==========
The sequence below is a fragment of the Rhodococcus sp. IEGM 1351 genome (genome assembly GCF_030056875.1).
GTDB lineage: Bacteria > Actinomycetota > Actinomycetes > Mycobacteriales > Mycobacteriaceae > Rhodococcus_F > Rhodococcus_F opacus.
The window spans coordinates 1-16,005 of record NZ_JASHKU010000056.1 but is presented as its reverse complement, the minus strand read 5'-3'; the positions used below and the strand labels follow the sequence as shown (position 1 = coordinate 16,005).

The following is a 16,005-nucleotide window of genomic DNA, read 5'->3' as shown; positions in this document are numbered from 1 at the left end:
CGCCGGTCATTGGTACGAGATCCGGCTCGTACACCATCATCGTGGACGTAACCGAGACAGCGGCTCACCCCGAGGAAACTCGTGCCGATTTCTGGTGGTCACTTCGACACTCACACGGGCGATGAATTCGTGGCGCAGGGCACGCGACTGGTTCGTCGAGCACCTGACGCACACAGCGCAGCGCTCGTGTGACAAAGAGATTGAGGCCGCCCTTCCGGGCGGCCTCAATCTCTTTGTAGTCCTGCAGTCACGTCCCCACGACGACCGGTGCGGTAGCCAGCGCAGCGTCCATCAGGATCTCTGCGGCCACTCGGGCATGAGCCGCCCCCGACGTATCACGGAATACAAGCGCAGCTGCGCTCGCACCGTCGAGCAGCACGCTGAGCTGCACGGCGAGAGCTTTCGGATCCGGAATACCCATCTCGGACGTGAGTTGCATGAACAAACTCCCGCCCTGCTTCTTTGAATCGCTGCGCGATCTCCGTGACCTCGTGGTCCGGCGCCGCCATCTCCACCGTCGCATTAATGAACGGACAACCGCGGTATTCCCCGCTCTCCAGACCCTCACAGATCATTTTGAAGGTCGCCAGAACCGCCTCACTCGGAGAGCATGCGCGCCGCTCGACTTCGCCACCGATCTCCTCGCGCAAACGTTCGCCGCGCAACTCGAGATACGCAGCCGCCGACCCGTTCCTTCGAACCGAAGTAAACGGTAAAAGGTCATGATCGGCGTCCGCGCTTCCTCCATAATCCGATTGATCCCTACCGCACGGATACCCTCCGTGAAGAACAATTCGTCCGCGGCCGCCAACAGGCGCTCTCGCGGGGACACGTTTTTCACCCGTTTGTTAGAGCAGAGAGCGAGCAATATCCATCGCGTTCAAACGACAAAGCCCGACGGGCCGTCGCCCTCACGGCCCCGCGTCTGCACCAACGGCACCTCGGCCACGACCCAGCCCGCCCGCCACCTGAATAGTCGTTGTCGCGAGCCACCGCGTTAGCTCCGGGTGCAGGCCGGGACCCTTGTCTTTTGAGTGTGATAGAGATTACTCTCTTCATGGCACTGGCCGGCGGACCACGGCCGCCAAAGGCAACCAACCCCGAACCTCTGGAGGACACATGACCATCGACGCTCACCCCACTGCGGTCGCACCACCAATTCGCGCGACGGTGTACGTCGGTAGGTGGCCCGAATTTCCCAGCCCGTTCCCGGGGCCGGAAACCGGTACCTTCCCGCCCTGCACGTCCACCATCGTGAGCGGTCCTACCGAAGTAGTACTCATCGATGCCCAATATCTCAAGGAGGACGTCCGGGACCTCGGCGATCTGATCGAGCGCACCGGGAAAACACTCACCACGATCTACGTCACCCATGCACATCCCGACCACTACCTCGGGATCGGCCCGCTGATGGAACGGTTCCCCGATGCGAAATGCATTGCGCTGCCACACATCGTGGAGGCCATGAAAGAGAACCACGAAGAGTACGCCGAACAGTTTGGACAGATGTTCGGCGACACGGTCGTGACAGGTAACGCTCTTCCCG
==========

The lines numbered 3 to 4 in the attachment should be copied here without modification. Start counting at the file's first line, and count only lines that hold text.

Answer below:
The window spans coordinates 1-16,005 of record NZ_JASHKU010000056.1 but is presented as its reverse complement, the minus strand read 5'-3'; the positions used below and the strand labels follow the sequence as shown (position 1 = coordinate 16,005).

The following is a 16,005-nucleotide window of genomic DNA, read 5'->3' as shown; positions in this document are numbered from 1 at the left end: